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Re: MAGIC PIDs (was Re: magic??)Reto Lichtensteiger (ralihri.com)
Thu, 2 Feb 1995 18:31:44 -0500 (EST)
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- In reply to: Pete Shipley: "Re: MAGIC PIDs (was Re: magic??)"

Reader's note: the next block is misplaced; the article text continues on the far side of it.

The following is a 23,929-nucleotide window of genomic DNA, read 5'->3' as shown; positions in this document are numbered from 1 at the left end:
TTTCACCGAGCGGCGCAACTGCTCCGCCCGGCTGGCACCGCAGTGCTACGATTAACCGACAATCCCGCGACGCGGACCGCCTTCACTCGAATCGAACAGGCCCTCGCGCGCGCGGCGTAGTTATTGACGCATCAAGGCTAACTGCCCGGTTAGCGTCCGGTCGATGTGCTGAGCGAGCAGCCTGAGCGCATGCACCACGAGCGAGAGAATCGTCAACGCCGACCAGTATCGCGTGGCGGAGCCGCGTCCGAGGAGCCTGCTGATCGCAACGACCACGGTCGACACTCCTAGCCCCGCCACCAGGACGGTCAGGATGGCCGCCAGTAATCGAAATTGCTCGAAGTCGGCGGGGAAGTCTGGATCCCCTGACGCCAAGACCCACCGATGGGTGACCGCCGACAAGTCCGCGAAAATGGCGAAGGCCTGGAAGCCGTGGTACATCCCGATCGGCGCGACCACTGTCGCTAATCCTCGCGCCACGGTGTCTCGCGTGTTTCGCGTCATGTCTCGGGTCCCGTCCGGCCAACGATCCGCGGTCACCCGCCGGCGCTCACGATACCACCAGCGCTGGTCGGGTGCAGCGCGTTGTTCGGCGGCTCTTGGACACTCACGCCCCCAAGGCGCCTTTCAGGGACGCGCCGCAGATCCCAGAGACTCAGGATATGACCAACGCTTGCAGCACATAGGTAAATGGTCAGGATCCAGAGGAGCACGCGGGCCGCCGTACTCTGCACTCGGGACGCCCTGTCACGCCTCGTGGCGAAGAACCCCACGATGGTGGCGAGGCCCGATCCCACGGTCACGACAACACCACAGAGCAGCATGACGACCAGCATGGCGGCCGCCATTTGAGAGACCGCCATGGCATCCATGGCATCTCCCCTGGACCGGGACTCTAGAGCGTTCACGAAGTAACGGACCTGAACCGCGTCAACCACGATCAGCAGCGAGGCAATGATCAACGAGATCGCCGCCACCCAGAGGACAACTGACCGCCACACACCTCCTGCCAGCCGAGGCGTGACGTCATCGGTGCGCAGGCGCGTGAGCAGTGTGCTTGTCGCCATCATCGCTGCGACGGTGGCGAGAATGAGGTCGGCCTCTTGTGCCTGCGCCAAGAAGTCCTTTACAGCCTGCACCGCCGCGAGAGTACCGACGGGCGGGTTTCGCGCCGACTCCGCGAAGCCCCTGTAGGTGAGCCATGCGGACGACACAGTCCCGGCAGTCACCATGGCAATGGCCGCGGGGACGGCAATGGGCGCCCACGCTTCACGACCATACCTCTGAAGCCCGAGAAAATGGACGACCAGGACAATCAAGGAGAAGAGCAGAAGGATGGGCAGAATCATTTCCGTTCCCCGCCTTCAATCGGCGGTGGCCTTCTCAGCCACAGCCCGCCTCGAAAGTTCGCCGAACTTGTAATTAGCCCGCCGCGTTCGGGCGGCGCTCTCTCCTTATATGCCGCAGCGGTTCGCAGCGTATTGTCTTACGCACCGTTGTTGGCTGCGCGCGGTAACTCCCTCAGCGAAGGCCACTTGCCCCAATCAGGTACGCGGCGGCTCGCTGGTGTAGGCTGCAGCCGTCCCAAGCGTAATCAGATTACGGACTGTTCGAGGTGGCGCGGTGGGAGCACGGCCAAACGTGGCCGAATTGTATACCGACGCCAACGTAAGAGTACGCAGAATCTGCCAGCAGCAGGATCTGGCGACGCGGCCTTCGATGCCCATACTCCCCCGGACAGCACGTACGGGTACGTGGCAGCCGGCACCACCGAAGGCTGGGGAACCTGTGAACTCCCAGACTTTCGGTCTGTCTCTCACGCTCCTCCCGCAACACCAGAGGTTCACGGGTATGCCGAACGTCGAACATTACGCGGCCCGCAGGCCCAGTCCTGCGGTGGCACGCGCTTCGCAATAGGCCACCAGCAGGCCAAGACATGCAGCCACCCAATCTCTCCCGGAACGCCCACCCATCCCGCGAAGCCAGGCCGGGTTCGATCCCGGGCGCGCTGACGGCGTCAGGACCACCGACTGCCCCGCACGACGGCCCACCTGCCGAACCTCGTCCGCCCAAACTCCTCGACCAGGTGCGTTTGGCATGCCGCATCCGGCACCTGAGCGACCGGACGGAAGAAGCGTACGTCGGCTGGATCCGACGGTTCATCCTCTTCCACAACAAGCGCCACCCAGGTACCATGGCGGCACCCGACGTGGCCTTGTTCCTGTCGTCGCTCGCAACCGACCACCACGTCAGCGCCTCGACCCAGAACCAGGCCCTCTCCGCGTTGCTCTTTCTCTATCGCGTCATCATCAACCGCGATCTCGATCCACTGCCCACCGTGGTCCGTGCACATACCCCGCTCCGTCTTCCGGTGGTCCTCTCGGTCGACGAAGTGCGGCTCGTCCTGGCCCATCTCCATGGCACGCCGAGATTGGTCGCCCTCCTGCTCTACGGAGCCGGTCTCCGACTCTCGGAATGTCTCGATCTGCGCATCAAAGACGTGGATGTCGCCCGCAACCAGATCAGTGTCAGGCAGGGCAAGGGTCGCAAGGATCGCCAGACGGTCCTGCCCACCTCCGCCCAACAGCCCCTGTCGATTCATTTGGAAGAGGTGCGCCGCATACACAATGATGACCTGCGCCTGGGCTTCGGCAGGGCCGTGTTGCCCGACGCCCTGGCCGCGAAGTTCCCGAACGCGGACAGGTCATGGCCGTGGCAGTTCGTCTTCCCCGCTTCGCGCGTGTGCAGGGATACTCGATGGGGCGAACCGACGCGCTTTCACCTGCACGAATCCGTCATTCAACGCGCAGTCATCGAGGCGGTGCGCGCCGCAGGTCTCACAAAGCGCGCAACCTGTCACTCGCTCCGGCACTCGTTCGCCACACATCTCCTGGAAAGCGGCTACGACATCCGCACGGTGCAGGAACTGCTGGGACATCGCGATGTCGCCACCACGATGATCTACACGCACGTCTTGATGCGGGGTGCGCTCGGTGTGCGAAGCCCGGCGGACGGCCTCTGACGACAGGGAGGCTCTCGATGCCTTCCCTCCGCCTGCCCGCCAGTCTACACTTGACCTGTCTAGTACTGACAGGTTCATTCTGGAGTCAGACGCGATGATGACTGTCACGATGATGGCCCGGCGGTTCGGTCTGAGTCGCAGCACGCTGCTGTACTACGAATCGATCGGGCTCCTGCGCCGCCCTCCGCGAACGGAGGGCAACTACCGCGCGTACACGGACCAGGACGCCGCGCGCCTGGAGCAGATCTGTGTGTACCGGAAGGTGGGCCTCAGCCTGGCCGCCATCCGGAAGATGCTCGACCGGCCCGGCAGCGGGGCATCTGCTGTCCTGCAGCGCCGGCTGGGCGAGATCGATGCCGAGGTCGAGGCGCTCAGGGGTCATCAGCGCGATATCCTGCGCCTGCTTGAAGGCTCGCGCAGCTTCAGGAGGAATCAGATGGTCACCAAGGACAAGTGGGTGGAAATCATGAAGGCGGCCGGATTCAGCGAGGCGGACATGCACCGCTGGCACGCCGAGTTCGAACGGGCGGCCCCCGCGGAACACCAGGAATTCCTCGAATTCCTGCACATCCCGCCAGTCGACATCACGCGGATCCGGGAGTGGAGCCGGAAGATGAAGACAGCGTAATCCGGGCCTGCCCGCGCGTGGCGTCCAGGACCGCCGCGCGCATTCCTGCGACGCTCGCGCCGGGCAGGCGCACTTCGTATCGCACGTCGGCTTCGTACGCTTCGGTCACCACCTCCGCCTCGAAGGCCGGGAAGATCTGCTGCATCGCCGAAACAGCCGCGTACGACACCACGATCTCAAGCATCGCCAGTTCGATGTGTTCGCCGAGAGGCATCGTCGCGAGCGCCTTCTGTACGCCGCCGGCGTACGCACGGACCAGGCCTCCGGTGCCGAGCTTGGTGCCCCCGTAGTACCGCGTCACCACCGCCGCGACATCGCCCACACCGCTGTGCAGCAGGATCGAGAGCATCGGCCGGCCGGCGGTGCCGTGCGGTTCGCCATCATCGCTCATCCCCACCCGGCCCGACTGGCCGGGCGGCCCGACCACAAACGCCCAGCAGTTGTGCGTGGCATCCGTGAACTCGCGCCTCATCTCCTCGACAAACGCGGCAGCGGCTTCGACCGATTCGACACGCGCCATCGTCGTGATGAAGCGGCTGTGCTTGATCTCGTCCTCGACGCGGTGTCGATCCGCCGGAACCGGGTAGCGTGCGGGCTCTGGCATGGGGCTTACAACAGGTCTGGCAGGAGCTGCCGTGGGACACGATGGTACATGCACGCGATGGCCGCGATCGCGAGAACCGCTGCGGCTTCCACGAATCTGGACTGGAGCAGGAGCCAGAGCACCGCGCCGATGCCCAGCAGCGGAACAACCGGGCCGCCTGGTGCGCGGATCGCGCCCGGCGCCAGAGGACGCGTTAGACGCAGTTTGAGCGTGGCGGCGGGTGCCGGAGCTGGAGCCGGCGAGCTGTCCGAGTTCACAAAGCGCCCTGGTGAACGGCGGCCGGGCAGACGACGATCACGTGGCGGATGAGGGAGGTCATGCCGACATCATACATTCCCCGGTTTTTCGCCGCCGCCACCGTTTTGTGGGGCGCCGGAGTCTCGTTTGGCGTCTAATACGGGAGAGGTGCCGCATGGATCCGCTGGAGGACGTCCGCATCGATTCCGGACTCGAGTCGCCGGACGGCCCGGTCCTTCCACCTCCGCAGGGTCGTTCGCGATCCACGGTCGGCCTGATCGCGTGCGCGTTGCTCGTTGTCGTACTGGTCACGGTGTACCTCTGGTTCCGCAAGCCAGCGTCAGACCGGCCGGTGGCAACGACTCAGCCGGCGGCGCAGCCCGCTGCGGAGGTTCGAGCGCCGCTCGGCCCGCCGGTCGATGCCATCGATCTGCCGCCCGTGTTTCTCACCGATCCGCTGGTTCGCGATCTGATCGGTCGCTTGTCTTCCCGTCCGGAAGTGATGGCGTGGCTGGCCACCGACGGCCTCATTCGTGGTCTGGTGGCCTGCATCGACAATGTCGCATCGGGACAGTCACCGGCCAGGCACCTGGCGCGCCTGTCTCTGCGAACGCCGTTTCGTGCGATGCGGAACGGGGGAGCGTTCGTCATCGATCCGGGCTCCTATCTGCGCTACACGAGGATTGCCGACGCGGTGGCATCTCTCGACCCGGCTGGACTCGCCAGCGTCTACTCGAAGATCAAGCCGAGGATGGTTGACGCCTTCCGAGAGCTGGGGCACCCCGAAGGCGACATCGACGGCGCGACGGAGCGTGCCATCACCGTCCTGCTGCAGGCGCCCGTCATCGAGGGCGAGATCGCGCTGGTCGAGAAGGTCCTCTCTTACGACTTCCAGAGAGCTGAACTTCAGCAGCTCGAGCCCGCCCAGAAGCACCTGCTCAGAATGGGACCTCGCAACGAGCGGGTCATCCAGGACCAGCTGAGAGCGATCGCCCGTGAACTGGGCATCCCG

Back at the ranch, Pete Shipley scribed: : >This is probably associated with the MAGIC PID SUBSYSTEM which has : >been implemented on a number of popular UNIX's. Basically processes : >that acquire a MAGIC PID have special powers and can do 'magical' things. : > : >If a hole is found in a program (such as /bin/login) which is executing : >in a process with a MAGIC PID, it is said to have a 'magic hole'. : > : >LINUX is generally recognised as having the most complete MAGIC PID : >implementation. The benefits of MAGIC PIDs was discussed widely on IRC's : >#unix and #root about 12 months ago. For more info, I guess you could : >try the usenet LINUX or security groups. : : gee like what magical things? please more detail.. >From the file "MAGIC" in the top level of the Linux source tree: "It is a *very* good idea to protect kernel data structures with magic numbers. This allows you to check at run time whether (a) a structure has been clobbered, or (b) you've passed the wrong structure to a routine. This last is especially useful --- particularly when you are passing pointers to structures via a void * pointer. The tty code, for example, does this frequently to pass driver-specific and line discipline-specific structures back and forth." All the "magic number" is is an 'ID tag' that a module can test to assure itself that it's private (or public) data structures haven't been overrun by some other task. Nice idea to help keep a kernel "sane" :-) -Reto- -- R A Lichtensteiger ralihri.com System Administrator Horizon Research Inc (617) 466-8304 Waltham MA 02154 http://www.hri.com/HRI/Pages/rali.html/ "The system has been practicing a noncomputational lifestyle ever since the boot disk became I/O challenged."